August 29, 2011

Abandoned, but not forgotten . . .

You may remember this image from several months ago. I left it in a semi-finished state -until I decided to try a different technique. Now it doesn't look half bad.

August 16, 2011

696 Words

A newly hired co-worker asked us for advice (to share with her college friends) about our careers. I thought I'd also post my response here. Maybe it will help you.

How was I introduced into video game production / how did I managed my entry into the field:
  • I think this question has several answers in part. To boil it down, it really helped me to know people in the industry and keep in contact with employees from previous jobs (or students from previous colleges/universities). Every job since college has been acquired due to the people I've known from previous acquaintances, whether in school or other work. I might even add that jobs and opportunities I had while in college worked the same way. I was the student newspaper staff artist while at Ricks (now BYUI) and my associations with the editors there helped me land a cartoonist position with the editor or the student newspaper at USU –which helped me land a position with the local paper as a Sunday editorial cartoonist. My association with a teacher at USU helped me land a position with my first job out of college, and work associations with friends there have helped me with every job since.
  • That said, people skills and relations are a vital part of any job. Never, never burn bridges and treat people with respect, even when you disagree with them.
What did I do in college to prepare me for my current role:
  • I might start this answer by telling you what I did outside of college to prepare me for my current role. I think I put three times as much work into my art assignments outside of class than what I did in class. It pained me to see students around me only use the class time to work on things. I researched, and sketched, and painted, and treated every assignment as if I was working professionally for a client. Instead of looking and comparing myself to the students around me, I was looking and comparing my progress to people’s work already in the field. I also assigned myself additional tasks and projects independent of school to improve my skills.
What do I think helped me succeed in this field:
  • I think people skills have a lot to do with this part. It might seem funny that I’m speaking about people skills, but it’s really the core of any successful relationship, whether working or otherwise. Learning how to work as a team and put a project before my own wants and agenda –to see the bigger picture is very important. Sure, there are times I feel differently about how something is done, and sometimes I don’t like it at all. It’s okay to voice my opinion, that’s part of being on a team -to give each person an equal chance to voice an opinion and to respond to it in a respectful way.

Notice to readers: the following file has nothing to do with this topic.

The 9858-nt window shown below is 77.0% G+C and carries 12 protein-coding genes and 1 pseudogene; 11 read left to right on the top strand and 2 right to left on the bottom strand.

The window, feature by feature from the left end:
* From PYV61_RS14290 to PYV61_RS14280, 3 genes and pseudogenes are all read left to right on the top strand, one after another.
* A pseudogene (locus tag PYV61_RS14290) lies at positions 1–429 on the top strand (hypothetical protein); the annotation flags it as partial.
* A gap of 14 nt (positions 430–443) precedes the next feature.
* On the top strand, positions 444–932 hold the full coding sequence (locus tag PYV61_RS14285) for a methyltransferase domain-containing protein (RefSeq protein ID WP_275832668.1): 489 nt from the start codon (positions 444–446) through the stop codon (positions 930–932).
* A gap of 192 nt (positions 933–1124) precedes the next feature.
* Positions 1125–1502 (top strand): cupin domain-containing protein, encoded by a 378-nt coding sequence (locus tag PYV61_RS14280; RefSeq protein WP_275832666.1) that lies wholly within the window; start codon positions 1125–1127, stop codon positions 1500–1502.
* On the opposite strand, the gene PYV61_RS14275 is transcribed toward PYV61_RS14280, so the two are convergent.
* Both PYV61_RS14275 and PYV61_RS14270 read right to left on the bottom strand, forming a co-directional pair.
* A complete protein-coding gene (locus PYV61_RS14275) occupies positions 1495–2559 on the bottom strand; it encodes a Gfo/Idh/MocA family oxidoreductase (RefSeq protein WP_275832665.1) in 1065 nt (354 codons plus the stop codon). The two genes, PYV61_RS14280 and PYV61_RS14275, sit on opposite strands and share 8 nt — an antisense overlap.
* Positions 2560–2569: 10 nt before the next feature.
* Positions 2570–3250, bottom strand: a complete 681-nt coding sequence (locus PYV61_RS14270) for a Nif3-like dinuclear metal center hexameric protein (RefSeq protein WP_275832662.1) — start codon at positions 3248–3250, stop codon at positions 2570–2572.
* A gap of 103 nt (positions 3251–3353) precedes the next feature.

• Hard work comes second and I’ll refer you to the previous answers I listed above.
  • Because of the number of jobs and different positions I've had in the last 10 years, I think a variety of skills and the willingness to continually learn new skills, workflows, programs, etc has been a major plus to my success.
How would I go about it if I had a second chance:
  • You might as well ask me how I would live my life previous to today if I had a second chance. :) I think I would have worked better on people skills and honing my art talent. I still strive to work on both, and recognize how important both are. Maybe that’s why I say that.
  • I really wish colleges and universities had business classes for artists. I think business skill is one thing artists are lacking once they get into the work force after college –especially in regards to freelance/self employment. I probably would have attended more of those classes.
What an entrant into this field cannot do without:
  • -A thriving desire to push one’s personal skills, willingness to be flexible, great personal skills, being able to see the big picture, and respect for those around us.

August 10, 2011

Each one of these took about a 1/2 hour to an hour to do. I just found some images off the web to study and restricted myself to a messy brush so I wouldn't get caught up in the details.
I found this to be really refreshing for a change. My favorite is the guy with the red shield. He was the last one I did of the four, and already I could see greater confidence in my strokes of paint and choice of color.